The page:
In our 2018 U.S. physician research, we’ve been trying to get a better understanding of what elements of the customer experience influence physician perceptions of the credibility of information from pharma. Our just-published ePharma Physician® 2018 study of 1,400 U.S. physicians yielded some important insights on this topic. Among them:

  • Serving up stale rep content correlates with greater distrust in info from pharma. Physicians tell us pharma reps present them with info they already knew in nearly two-thirds of details (64%), on average. Those least trusting of pharma info provided by their rep report seeing stale content even more frequently, in more than three-quarters of details (76%*), suggesting that quality and relevance of content impacts trust. Pharmas can address this problem by training sales forces to pivot from redundant product info and arming reps with content that makes them partners in care rather than just walking sample cabinets hawking a product. Patient support and financial assistance resources are highly influential, with over three-quarters of physicians expressing adherence services, support program enrollment, reimbursement info and financial support information is influential to their prescription decisions.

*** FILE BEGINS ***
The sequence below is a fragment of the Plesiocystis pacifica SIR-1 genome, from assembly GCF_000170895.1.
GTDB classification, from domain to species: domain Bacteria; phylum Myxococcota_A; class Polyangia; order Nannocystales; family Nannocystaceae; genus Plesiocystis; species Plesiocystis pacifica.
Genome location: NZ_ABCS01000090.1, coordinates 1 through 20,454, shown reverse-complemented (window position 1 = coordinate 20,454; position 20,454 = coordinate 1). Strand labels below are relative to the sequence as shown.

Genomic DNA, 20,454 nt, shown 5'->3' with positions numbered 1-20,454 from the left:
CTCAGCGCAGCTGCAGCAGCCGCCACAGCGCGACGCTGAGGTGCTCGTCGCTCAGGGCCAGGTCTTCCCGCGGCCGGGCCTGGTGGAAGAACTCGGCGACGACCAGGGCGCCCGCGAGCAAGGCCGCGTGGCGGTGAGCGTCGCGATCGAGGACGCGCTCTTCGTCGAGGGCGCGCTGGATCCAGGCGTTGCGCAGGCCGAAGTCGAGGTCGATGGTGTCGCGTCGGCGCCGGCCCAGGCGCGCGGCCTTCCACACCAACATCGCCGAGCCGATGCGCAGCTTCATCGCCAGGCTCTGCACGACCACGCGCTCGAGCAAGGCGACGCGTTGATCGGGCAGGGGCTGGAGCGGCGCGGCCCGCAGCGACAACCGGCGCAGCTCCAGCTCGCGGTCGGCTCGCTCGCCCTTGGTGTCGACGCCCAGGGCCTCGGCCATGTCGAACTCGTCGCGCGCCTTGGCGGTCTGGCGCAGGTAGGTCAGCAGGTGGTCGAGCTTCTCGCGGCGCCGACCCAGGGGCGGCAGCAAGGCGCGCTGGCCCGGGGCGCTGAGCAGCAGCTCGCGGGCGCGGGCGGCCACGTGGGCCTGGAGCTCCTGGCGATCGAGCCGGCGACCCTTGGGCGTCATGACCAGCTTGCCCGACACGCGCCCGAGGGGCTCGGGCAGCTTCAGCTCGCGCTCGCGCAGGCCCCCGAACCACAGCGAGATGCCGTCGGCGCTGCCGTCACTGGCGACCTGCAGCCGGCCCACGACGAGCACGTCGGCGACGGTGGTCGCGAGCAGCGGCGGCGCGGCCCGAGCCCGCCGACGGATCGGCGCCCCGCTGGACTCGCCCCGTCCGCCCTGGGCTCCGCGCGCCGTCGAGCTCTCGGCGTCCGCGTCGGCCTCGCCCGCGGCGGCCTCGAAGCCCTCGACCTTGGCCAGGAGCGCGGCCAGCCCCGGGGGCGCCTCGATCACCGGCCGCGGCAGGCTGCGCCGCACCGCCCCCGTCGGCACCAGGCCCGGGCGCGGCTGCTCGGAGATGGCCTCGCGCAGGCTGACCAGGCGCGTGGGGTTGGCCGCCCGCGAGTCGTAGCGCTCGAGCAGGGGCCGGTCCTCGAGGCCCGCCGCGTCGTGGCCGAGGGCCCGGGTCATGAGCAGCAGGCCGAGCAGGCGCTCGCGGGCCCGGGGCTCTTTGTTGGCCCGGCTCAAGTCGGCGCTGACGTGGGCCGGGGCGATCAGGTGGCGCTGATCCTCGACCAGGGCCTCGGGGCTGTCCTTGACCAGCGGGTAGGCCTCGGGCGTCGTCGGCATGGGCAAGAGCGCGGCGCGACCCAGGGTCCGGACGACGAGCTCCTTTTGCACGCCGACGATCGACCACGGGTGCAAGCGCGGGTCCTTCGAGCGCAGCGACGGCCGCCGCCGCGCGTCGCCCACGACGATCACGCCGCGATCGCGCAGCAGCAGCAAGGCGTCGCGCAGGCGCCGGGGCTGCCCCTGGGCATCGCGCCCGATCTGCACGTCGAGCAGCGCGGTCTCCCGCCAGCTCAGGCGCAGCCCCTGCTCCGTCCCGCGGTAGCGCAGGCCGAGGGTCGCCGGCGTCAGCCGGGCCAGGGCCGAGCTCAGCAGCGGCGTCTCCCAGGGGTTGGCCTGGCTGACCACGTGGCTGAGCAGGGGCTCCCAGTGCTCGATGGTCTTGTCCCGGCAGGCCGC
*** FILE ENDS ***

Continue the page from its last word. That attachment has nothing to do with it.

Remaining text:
• Offering a varied menu of website content rich in patient-centered and value-added resources may boost trust and engagement. Fewer than 1 in 10 physicians visits pharma sites daily, and that may be because they’re not able to access the resources of greatest interest to them, whether because of UX issues or poor content prioritization. Use tilts toward product resources, but there’s strong unmet interest among physicians for patient resources like digital tools patients can use to track treatments, info about consumer devices to support treatment, and printable tools to track treatments. We found that the nearly two-fifths of physicians* who trust info on pharma sites are much more likely to perceive a broad range of offerings and to access more value-added resources on these sites. Pharmas can answer unmet need and potentially boost trust by ensuring that value-added resources are featured and findable on their websites.
  • Pharmas may be missing opportunities to engage busy physicians beyond face-to-face meetings. Remote communication between reps and physicians is on the rise, driven mostly by email. But while use of remote detailing remains modest, half of physicians (49%) express interest in using remote details – up from 35% last year. With in-person rep appointments ever harder to come by, pharmas should explore remote and non-personal modes of communication with physicians, both as a means of extending the rep relationship between visits and to reach docs that just don’t have time for in-person details anymore.

Want to know more about how your brands might benefit from our physician research, spanning 25 markets around the world and up to a dozen specialties, depending on sample size? Contact us at


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